So it used to be that Linux couldn't get a "free in the wild" virus, now they just can't spread.. Pretty soon it will be that the viruses on Linux just aren't as bad..

FWIW this uses a security bug in a new feature present in Java 7, which does not come with Mac OS X. Apple's only shipped Java 6 for Mac OS X and it does not have this bug.

BBBBuuut, they don't get attacked or have viruses, as they were designed by people so smart that they are impervious to attacks. It is only the idiots at Microsoft that design operating systems that are capable of being attacked.

/sarcasm

What we haven't heard a lot about, though, is Linux infections. Even though Linux represents a tiny blip on hacker's radar, it may be worth your time to consider investing in a little extra protection - or just common sense - next time you're using a Linux box.

You might not want to downplay the Linux angle too much...

Depending on how it gains access, every Linux or FreeBSD based router, switch, server and various other networked devices that are SELDOM scanned should be checked.

This is still one of the largest growing security problems on the internet as a whole, as an infected/bot router, switch, server that handles packets, can screen and inject malware into targeted software, and with clients that do not fully verify content hidden in the injected content allows for easy infection of many types of systems.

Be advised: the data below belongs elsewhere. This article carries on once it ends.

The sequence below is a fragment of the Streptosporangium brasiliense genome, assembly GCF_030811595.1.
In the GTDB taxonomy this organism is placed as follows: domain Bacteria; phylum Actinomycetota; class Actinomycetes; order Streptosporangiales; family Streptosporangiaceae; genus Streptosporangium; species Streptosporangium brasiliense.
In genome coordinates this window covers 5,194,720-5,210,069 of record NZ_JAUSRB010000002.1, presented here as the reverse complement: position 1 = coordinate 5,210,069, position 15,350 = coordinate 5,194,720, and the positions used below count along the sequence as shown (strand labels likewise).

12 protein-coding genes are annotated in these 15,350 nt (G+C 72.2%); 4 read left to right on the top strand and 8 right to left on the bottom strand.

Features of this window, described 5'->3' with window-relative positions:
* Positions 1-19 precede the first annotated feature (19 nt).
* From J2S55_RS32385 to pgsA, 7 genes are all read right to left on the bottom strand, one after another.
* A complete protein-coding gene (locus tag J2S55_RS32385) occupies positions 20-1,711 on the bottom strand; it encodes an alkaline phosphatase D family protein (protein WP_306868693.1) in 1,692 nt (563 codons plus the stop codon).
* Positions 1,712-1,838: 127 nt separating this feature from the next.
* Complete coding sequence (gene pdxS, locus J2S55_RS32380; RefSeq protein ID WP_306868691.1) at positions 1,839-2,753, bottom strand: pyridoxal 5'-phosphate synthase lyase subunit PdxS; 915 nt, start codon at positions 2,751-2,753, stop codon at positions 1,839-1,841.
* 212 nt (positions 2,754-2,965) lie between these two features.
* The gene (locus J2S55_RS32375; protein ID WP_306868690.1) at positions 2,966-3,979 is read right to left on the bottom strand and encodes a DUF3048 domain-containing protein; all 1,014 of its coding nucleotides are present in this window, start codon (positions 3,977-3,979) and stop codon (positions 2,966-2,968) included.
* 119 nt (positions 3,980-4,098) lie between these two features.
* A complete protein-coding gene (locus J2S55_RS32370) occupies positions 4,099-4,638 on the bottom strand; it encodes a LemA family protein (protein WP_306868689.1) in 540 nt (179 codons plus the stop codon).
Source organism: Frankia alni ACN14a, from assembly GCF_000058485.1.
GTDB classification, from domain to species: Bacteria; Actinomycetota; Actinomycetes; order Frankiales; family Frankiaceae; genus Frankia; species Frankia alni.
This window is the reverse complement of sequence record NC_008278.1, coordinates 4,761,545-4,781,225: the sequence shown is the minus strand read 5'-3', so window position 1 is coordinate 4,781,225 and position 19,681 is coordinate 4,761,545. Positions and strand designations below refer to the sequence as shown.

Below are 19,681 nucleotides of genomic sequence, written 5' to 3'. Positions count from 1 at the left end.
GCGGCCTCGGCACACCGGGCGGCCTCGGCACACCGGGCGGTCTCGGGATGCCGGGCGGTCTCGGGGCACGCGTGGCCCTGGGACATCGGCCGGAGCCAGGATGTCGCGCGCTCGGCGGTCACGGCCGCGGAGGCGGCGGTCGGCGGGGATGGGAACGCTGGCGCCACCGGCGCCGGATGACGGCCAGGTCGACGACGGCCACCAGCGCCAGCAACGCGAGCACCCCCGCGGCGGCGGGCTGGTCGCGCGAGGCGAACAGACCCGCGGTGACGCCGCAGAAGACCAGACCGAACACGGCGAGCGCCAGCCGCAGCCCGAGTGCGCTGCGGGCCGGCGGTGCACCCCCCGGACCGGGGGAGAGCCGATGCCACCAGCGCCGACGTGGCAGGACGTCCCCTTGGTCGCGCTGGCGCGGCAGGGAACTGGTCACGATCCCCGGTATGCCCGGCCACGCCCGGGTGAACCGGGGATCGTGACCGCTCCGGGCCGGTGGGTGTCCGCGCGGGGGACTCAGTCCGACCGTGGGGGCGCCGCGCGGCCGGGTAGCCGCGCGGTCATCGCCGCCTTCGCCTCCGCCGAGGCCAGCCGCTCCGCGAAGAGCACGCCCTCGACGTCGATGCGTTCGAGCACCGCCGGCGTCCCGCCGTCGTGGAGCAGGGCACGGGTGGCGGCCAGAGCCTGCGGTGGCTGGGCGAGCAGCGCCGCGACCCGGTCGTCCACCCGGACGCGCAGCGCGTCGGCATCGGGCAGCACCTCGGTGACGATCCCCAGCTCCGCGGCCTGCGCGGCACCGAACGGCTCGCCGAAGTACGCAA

Part of the problem is the lack of access to many of these devices and the methods to check for malware are closed to the admin/user by the manufacturer.


I'll repeat what hacking groups have said, they use FreeBSD and Linux servers to create an attack army.

Anyone running ANY OS, should have malware identification software, even if they do not run it in realtime, and it has full access to override any locks to check the system, even if the attack happens below the OS.

Windows 7, use MSE - Windows 8 it is all built in, and don't install 3rd party crap, it really is not needed, as Defender is a full malware adaptation of Microsoft enterprise Forefront technologies combined with other OS level security protections like the layered firewall to PCA and other systems that 3rd party tools could never replicate, nor do it as efficiently.

Linux, Mac... There are several, most still suck because of their lack of maturity in detection and lack of comprehensive scanning because they often are ported products from the Windows world that does not have the same security or holes to check.

Looks like creating a ~/WIFIADAPT folder and making it unwritable for the user would stop the trojan :-/

I wish we could dispense with the "my os doesn't get viruses" advertising which at best creates a false sense of security and at worst leaves systems vulnerable.

TPreston said,
I wish we could dispense with the "my os doesn't get viruses" advertising which at best creates a false sense of security and at worst leaves systems vulnerable.

It's not that the system (GNU/Linux) can't be infected with malware, it's just that it's so much more difficult to infect that none has ever been successful.

There are a few reasons for this: